Superman Returns — as a Christ figure
Last night I spent an enjoyable two-and-a-half hours watching Superman Returns at a nearby movie theatre. I’ve seen some fellow filmgoers complaining at online message boards about the uneven pacing that mars the movie, its lackluster portrayal of Lois Lane, and a few other perceived weaknesses. I happen to agree with most if not all of these criticisms, but that doesn’t change the fact that on the whole I found the movie to be a fun and worthy continuation of or successor to the original series with Christopher Reeve, on which I was weaned.
But what’s most interesting to me, aside from the movie’s success as a crowd-pleaser, is that Superman Returns is chock full of Christ symbolism. And it’s not subtle, either. During at least one scene, I was struck with a sudden, distinct feeling that a more accurate title for the picture might have been The Passion of the Superman.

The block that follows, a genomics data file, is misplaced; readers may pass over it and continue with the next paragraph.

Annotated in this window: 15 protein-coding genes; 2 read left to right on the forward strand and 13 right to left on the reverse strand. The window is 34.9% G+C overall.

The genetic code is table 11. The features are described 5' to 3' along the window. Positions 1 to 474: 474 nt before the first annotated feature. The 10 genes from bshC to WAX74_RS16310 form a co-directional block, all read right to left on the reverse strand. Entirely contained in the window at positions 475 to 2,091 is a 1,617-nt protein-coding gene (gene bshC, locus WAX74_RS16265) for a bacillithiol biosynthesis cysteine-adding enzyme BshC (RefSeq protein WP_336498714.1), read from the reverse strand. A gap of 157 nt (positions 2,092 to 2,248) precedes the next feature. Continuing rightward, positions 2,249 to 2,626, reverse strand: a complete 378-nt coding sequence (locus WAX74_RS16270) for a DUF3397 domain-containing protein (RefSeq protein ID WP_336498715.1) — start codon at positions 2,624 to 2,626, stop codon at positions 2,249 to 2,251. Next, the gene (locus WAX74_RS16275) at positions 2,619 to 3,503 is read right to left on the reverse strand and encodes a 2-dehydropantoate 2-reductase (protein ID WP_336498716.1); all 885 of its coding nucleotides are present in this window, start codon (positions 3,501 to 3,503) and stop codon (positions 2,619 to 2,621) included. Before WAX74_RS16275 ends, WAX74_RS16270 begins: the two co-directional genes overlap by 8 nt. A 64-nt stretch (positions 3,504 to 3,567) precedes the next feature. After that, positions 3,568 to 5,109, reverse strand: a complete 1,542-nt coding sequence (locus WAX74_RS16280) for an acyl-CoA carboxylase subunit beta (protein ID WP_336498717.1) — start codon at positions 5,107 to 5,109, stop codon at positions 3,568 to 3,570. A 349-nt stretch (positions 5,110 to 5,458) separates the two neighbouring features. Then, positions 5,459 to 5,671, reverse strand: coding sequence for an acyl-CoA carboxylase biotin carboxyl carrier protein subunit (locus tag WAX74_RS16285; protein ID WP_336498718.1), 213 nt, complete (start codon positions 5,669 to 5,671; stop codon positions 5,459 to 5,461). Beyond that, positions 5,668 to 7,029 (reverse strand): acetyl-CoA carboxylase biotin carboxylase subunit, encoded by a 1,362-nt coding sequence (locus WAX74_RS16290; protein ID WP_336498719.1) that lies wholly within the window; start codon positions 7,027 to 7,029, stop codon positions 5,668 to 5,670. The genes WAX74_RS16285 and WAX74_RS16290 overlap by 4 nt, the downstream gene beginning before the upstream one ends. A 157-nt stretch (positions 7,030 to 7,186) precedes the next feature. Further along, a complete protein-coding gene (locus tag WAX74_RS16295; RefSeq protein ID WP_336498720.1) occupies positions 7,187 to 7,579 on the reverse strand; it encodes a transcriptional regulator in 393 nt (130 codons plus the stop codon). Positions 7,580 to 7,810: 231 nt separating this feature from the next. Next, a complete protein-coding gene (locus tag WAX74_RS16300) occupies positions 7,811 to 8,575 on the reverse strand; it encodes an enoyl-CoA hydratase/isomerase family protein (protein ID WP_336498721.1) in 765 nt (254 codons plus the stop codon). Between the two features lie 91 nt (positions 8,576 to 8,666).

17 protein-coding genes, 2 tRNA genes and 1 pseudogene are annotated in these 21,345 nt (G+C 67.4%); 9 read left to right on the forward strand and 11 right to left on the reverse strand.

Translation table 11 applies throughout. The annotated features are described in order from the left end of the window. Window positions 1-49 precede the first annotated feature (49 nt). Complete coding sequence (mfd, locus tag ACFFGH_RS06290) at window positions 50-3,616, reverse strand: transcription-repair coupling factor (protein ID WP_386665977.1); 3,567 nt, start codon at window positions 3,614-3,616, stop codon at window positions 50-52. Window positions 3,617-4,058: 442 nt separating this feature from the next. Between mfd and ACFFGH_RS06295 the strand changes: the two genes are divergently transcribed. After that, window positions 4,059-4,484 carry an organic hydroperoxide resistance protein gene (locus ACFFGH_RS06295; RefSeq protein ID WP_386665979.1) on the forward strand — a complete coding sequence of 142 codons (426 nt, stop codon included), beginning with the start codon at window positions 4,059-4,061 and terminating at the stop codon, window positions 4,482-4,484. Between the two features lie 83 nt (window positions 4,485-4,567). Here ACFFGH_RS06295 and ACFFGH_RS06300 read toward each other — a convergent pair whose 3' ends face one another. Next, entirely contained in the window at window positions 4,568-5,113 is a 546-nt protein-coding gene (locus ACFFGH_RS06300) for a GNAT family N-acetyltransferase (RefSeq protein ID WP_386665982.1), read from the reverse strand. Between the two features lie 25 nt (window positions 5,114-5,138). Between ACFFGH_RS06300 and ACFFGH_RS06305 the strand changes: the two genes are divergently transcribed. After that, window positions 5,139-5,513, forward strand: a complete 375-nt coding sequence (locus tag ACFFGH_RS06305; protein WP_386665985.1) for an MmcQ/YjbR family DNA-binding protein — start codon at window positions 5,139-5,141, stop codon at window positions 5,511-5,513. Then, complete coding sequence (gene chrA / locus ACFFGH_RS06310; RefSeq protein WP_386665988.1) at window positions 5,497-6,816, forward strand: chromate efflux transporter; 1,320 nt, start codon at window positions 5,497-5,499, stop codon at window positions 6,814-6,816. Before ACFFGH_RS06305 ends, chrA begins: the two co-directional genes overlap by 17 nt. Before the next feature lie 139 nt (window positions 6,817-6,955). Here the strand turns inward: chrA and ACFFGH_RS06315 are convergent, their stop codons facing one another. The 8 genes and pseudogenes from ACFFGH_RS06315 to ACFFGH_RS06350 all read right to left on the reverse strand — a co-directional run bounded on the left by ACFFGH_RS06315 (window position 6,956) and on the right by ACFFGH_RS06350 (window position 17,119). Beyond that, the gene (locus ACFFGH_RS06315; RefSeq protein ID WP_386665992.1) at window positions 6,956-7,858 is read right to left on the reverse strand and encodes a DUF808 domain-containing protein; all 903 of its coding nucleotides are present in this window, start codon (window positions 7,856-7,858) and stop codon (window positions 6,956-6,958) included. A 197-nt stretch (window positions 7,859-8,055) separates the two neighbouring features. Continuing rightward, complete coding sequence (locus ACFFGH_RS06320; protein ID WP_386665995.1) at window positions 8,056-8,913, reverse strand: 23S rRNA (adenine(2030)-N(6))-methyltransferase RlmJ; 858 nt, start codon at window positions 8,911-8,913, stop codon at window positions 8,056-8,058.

[Warning: plot spoilers follow!]
A simple list of the Christ elements, in the order in which they show up, includes the following:
- Operation 3:16 — In one of the many instances where the voice of Superman’s father speaks in his memory to offer wise counsel, it says the human race can “be a great people. They only lack the light to show the way. For this reason above all, their capacity for good, I have sent them you, my only son.” Um, John 3:16 anybody? “For God so loved the world that he sent his only begotten son. . . .”
- The call to ministry — When Superman and Lois are reunited for the first time in five years, she tells him, “The world doesn’t need a savior.” She has also recently written an article titled “Why the World Doesn’t Need Superman,” for which she has been awarded the Pulitzer. So he flies her up to show her a God’s-eye-view of the city and region below, and tells her, “I hear everything. You wrote that the world doesn’t need a savior. But every day I hear people crying out for one.”